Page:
Higher Education


Modeling the Supply Chain

Author(s): Jeremy F. Shapiro

ISBN: 9788131501566

Edition: 2nd

© Year : 2007


Binding: Paperback

Pages: 624

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With an emphasis on modeling techniques, Jeremy Shapiro’s MODELING THE SUPPLY CHAIN is the perfect tool for courses in supply chain management or for professional managers who seek better analytical tools for managing their supply chains, information technologists who are responsible for developing and/or maintaining such tools, and consultants who conduct supply chain studies using models. Shapiro examines in detail the roles of data, models, and modeling systems in helping companies improve the management of their supply chains. The focus is on optimization models based on linear and mixed integer programming. The complementary role played by descriptive models in developing data inputs for optimization models is thoroughly reviewed. Using numerous applications, Shapiro clearly illustrates that when properly implemented, these methodologies can create accurate and comprehensive models of great practical value. The book also shows how competitive advantage in supply chain management can be most fully realized by developing and applying optimization modeling systems.

  • The Second Edition has roughly twice the number of exercises as the First Edition, including both modeling exercises and discussion questions.
  • An enhanced book specific website contains modeling exercises involving data files taken from the book and discussion questions involving white papers. The website also contains hotlinks to other websites organized by parts and chapters where they are relevant.
  • Entirely new Chapter 6 (Overview of Descriptive Models) and Chapter 12 (Beyond Supply Chain Optimization to Enterprise Optimization), which is an expanded version of material from the First Edition, examining in detail the integration of supply chain decision making with marketing and corporate financial decision making.
  • New information regarding the progress in ERP and e-commerce systems, as well as a section on RFID developments in Chapter 2.
  • New approaches for optimizing inventory deployment decisions in strategic supply chain design studies is presented in Chapter 10.
  • New material in Chapter 11 discusses modeling approaches and case studies to support supply chain decision making under uncertainty.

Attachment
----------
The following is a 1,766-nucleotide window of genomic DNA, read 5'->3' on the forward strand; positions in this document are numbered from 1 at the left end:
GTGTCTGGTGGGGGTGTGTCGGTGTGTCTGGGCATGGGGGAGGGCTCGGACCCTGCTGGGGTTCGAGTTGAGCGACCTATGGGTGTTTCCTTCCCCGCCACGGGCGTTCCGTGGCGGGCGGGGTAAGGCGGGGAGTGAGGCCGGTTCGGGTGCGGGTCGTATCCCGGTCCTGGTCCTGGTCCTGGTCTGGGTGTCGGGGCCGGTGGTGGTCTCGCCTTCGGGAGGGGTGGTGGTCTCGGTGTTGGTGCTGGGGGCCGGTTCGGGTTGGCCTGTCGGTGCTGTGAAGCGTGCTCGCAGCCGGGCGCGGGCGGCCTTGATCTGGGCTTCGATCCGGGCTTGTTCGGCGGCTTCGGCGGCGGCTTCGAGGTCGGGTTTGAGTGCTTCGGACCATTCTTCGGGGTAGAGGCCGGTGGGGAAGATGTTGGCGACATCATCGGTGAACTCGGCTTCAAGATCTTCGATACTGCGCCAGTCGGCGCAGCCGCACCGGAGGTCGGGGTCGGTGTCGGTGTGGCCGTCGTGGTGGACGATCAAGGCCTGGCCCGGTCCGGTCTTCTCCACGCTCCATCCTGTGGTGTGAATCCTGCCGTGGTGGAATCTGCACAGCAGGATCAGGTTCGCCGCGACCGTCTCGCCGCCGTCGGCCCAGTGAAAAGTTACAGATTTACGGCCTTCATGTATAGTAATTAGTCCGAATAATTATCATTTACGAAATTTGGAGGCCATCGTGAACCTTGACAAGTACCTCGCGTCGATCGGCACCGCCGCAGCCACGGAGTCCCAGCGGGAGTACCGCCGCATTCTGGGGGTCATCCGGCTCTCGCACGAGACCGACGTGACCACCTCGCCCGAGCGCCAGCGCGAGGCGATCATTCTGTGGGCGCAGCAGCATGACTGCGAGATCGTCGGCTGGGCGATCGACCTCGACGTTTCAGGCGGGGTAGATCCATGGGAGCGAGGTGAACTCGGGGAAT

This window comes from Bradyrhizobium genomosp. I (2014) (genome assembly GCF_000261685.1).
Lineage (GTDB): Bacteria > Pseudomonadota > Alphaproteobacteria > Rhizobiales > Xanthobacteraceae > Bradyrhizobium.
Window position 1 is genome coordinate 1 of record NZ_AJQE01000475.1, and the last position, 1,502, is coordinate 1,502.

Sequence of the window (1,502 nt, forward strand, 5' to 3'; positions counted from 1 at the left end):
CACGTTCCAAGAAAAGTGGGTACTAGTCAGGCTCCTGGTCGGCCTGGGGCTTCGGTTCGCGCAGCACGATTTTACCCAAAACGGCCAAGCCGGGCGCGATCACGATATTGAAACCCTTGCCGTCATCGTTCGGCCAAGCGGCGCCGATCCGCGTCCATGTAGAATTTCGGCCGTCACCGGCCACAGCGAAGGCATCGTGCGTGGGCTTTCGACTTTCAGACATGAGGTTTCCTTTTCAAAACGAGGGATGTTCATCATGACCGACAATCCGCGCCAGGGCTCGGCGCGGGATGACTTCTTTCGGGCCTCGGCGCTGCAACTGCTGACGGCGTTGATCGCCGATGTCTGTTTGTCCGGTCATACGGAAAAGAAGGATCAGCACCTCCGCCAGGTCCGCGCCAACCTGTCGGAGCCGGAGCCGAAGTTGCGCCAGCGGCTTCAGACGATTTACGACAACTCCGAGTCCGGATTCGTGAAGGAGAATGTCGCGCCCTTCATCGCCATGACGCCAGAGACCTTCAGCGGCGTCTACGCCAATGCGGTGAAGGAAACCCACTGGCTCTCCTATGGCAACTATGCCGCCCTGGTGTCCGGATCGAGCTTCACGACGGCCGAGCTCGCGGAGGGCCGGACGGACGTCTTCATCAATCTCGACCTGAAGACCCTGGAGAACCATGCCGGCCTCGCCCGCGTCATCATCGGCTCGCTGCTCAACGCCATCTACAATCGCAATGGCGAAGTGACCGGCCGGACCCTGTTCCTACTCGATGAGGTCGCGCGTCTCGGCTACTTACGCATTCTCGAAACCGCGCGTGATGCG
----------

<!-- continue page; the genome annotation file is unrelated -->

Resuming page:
• Begins with pedagogical examples of linear and mixed integer programming models and methods for optimizing them. The complementary role of heuristic methods, especially for operational problems, is examined.
  • Reviews developments in IT that both promote and require supply chain optimization modeling, and supply chain decision databases are examined in detail.
  • Discusses modeling applications to supply chain management problems at all levels of planning, such as strategic, tactical, and operational.
  • Surveys descriptive models and methods important to supply chain planning including forecasting, simulation, systems dynamics, activity-based costing, data envelopment analysis, and the balanced scorecard.
  • Explains how companies can adapt their business processes to fully achieve integrated supply chain management by the use of modeling systems.
  • Provides examples of how concepts from management disciplines can be translated into model elements.


1. Supply Chain Management, Integrated Planning, and Models.

2. Information Technology.


3. Fundamentals of Optimization Models: Linear Programming.

Appendix 3A: The Simplex Method of Linear Programming.

4. Fundamentals of Optimization Models: Mixed Integer Programming.

Appendix 4A: The Branch-and-Bound Method for Mixed Integer Programming.

5. Unified Optimization Methodology for Operational Planning Problems.

Appendix 5A: A Recursive Method for Optimizing Routes.

6. Overview of Descriptive Models.

7. Supply Chain Decision Databases.


8. Strategic and Tactical Supply Chain Planning.

9. Operational Supply Chain Planning.

10. Inventory Planning.

11. Supply Chain Decision Making under Uncertainty.


12. Beyond Supply Chain Optimization to Enterprise Optimization.

13. Organizational Adaptation to Modeling Systems.




Jeremy F. Shapiro

Jeremy Shapiro is a professor emeritus in the Sloan School of Management at MIT. For nine years he served as the co-director of MIT's Operations Research Center. Previously, he was employed by Procter and Gamble, Hughes Aircraft Company, and the Port of New York Authority. He received his B.M.E. and M.I.E. degrees from Cornell University and a Ph.D. degree in Operations Research from Stanford University.

Dr. Shapiro has published over 60 papers in the areas of operations research, mathematical programming, logistics, supply chain management, finance, and marketing. He is also president of SLIM Technologies, LLC, a Boston-based firm specializing in the implementation and application of modeling systems for supply chain management and other business problems. His outside interests include reading, traveling, biking and playing tennis. He is married to Martha J. Heigham and has three children, Alexander, Lara, and Nicholas.